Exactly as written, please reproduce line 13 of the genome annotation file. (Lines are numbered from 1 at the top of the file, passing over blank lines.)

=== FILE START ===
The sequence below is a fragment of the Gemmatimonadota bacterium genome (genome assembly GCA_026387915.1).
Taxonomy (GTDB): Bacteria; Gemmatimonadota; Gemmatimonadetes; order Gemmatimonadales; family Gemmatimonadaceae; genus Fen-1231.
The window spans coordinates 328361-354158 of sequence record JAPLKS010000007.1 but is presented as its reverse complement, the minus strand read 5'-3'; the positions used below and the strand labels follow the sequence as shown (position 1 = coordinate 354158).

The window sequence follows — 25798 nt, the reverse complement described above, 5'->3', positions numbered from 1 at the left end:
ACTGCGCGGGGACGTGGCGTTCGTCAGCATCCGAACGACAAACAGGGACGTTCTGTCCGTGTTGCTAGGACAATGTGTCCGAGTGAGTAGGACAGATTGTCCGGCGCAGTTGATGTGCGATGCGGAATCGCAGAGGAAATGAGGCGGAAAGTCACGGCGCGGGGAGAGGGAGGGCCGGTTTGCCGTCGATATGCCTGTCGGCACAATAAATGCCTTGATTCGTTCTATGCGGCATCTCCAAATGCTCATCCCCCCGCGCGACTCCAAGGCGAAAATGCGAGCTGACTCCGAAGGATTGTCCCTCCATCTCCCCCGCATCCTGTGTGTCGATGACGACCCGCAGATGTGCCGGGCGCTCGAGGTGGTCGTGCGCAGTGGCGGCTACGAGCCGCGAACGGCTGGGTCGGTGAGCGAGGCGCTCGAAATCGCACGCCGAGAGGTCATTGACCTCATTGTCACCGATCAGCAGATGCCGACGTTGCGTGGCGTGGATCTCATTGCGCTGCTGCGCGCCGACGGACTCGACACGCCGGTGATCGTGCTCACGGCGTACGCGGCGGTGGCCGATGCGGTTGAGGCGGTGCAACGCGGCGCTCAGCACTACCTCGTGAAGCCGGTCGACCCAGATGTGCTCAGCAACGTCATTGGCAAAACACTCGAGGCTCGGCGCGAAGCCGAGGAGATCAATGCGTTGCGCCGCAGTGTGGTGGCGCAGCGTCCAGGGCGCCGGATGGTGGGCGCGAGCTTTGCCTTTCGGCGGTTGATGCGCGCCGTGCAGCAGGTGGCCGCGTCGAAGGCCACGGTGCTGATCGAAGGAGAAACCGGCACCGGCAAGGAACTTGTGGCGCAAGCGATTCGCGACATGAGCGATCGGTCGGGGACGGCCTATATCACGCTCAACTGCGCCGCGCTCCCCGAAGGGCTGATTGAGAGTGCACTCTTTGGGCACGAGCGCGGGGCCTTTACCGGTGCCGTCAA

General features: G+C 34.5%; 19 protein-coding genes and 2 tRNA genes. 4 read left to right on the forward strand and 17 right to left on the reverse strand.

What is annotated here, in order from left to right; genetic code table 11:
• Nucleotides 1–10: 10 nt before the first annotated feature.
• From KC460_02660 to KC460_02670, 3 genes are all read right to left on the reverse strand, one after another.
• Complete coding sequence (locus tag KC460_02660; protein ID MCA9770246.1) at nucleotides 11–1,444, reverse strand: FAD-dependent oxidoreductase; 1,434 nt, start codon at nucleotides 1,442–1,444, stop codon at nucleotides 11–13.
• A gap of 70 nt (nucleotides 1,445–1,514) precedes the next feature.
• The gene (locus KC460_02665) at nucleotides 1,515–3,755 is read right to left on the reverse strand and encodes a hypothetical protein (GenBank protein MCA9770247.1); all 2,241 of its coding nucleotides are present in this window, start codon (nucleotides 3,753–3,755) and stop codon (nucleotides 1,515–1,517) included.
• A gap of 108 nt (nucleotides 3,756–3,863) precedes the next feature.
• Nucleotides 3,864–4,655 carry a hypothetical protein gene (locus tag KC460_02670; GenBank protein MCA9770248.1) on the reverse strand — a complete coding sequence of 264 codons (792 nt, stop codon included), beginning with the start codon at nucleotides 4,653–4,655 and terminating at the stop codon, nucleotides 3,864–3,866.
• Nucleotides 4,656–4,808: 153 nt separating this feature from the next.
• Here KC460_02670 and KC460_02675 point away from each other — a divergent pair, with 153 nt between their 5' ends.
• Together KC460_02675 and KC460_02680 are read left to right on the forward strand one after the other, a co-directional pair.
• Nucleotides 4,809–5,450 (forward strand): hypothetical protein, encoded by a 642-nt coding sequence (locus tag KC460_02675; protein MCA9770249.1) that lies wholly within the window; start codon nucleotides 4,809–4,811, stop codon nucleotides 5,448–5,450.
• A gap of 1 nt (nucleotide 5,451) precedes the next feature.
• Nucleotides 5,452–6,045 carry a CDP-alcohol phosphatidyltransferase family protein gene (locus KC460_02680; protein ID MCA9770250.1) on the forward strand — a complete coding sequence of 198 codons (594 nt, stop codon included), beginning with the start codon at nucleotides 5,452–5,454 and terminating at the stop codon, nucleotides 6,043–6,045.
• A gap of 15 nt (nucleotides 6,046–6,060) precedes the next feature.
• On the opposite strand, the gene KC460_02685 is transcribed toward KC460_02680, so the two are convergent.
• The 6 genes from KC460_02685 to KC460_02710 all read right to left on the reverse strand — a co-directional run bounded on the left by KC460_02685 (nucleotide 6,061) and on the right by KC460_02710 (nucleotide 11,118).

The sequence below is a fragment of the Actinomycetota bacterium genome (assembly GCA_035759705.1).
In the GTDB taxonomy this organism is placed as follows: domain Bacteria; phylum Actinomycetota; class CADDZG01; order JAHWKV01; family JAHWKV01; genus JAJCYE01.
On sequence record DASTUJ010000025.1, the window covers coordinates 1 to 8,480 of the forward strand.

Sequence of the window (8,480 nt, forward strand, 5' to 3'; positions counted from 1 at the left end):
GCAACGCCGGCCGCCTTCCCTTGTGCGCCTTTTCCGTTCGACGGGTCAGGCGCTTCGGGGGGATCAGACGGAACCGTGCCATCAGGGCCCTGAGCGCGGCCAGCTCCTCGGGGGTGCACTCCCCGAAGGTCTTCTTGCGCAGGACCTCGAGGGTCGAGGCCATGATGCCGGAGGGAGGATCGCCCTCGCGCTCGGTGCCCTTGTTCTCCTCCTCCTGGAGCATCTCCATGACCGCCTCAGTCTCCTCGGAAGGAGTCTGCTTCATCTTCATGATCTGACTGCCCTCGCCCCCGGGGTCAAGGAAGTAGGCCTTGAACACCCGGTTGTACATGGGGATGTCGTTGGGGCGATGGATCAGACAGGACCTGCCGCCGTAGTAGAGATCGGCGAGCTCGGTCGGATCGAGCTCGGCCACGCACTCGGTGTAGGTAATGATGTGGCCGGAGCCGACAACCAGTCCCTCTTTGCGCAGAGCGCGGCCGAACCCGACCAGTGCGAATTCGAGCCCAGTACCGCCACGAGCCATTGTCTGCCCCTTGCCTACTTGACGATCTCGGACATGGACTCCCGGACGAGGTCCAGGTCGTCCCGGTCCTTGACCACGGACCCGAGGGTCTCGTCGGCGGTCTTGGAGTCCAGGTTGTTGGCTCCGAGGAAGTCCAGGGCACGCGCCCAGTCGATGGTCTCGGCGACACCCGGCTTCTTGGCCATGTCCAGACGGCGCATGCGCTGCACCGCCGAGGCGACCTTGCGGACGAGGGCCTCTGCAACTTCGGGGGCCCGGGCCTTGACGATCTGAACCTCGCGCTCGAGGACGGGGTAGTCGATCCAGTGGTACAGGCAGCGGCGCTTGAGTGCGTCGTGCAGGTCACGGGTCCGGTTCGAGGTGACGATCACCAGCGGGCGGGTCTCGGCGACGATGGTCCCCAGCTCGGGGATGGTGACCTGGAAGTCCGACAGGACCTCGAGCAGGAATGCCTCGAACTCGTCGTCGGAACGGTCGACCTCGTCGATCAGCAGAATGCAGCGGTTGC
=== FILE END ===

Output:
• A gap of 108 nt (nucleotides 3,756–3,863) precedes the next feature.